Tsunami fact sheet


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Emergencies affect hundreds of people every year. One may hit your installation and community and affect you and your Family. When emergencies occur, military and civilian organizations respond, but it takes time to mobilize, and they focus on the most critical needs first.

Failure to prepare can put yourself, your Family and your property in jeopardy!
It’s up to you. Prepare strong for a tsunami.

Published in: Self Improvement
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Tsunami fact sheet

  1. 1. TSUNAMITsunamis are series of waves triggered by an earthquake or All personnel should maintainunderwater landslide offshore. A tsunami can move at hundreds a basic level of preparednessof miles per hour and can be 10–100 feet high. Even 10-foot for all potential hazards.tsunamis can be very destructive. Areas near the coast and lessthan 25 feet above sea level are at the most risk for a tsunami. You are encouraged to get an emergency supply kit,How to Prepare for a Tsunami make a family emergency• Stay informed and know tsunami terminology: plan and be informed about ○ Advisory—An earthquake that could produce a tsunami what might happen. has been detected. ○ Warning—A tsunami that could cause damage has or may have been produced. People in the warned area are strongly advised to evacuate. ○ Watch—A tsunami has or may have been generated and has a travel time to the area of at least two hours.• Determine whether you live or work in an area with the potential to be hit by a tsunami. Determine where tsunami signs are located.• Get an emergency supply kit.• Develop an evacuation procedure as a family. You should identify a place to evacuate that is at least 100 feet above sea level or two miles inland. You should be able to reach it within 15 minutes.What to Do If There Is a Tsunami• Stay tuned to the radio or TV for more information or instructions. Authorities will issue a warning only if they are certain a threat exists.• Stay away from the beach.• A large recession of the water is nature’s warning of a tsunami. Heed this as you would an official warning.• There may be little time between a warning and the tsunami, so if you are told to evacuate, do so immediately.• If you hear an official tsunami warning or are told to evacuate: ○ Immediately get to higher ground, preferably a previously identified area. ○ Take your emergency kit.• Once you are in a safe place, report to your command if you are military or civilian personnel or a member of the selective reserves.What to Do After a Tsunami• Continue to listen to news reports for further information and instructions.• Stay clear of flood waters, either standing and moving, as they may be contaminated or deeper than expected.• Stay clear of damaged areas until you are told otherwise.• Beware of downed power lines.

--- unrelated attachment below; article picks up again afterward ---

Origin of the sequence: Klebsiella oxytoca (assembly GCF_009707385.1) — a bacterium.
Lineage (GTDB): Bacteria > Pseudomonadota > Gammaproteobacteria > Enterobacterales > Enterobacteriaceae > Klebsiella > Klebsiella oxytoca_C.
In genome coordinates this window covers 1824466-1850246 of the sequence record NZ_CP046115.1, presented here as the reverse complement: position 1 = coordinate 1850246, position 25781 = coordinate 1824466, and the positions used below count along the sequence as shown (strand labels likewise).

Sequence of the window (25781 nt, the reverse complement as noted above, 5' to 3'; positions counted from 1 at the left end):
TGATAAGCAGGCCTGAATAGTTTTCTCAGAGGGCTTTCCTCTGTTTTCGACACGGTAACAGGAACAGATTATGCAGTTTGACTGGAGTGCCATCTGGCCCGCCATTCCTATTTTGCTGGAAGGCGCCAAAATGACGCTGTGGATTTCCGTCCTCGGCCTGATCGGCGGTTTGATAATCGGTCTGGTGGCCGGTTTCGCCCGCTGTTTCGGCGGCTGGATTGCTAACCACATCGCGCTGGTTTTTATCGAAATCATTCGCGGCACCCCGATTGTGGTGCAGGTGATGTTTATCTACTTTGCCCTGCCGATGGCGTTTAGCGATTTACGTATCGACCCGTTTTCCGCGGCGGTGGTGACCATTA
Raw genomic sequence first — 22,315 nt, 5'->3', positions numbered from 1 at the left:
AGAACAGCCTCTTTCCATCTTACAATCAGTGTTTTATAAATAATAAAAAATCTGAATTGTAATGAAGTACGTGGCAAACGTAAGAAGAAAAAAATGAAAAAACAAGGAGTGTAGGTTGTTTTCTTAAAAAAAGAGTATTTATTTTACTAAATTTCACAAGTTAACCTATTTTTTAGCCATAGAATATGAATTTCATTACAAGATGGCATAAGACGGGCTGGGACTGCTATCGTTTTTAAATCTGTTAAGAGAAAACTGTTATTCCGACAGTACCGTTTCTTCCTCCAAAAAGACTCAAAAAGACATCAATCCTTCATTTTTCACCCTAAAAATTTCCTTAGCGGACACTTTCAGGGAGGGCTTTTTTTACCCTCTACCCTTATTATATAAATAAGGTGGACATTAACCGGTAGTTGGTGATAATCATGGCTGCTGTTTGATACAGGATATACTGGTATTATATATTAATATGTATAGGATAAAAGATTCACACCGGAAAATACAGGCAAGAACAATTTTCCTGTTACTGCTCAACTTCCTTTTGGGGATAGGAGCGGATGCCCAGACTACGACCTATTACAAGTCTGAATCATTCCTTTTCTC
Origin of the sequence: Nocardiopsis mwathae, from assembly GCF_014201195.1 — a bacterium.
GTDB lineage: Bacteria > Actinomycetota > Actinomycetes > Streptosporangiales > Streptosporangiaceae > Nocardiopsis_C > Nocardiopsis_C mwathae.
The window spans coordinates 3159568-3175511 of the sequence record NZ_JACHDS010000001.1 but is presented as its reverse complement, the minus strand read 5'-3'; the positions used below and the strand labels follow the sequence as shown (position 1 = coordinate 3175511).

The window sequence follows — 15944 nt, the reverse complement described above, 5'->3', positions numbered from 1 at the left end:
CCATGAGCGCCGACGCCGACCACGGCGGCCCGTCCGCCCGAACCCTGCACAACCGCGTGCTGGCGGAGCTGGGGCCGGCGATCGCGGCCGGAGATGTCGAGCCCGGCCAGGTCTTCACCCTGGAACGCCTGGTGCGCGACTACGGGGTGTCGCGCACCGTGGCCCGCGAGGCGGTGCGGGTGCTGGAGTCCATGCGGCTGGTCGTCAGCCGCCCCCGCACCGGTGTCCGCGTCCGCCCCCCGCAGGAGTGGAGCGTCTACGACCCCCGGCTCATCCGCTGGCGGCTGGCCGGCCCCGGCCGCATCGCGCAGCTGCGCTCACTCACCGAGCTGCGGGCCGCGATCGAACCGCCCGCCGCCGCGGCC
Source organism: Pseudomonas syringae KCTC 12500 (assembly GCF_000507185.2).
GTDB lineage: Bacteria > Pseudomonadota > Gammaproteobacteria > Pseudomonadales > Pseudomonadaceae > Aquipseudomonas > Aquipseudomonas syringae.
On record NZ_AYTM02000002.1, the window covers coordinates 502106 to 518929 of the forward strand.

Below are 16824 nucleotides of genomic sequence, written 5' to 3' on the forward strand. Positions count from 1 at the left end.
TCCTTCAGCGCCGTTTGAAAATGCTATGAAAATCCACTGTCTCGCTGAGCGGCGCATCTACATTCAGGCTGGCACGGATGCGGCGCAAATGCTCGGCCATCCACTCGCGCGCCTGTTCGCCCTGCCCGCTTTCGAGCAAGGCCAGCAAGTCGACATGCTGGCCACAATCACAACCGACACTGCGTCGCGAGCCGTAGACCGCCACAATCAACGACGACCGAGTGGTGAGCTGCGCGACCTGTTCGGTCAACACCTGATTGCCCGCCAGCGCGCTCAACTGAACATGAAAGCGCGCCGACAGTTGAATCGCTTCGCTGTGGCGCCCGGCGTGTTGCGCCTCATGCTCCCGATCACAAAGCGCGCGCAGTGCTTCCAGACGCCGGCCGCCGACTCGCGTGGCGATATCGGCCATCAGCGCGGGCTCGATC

2. 2. What to Do After a Tsunami (continued)• Avoid any roads where waters have receded, as they may have weakened and could collapse under the weight of a car.• Be extremely cautious when entering buildings and homes, as there may be unseen damage.• Clean and disinfect everything that was touched by flood water, as it can contain sewage and other contaminants.Where to Find Additional Information• Ready Army—www.ready.army.mil• American Red Cross—www.redcross.org• Centers for Disease Control and Prevention (CDC)—www.bt.cdc.gov/disasters/tsunamis/• Department of Homeland Security (Ready.gov)— www.ready.gov/america/beinformed/tsunamis.html• Federal Emergency Management Agency (FEMA)— www.fema.gov/hazard/tsunami/index.shtmIt’s up to you. Prepare strong. Get an emergency supply kit with enough supplies for at least three days, make an emergency plan with your family and be informed about what might happen.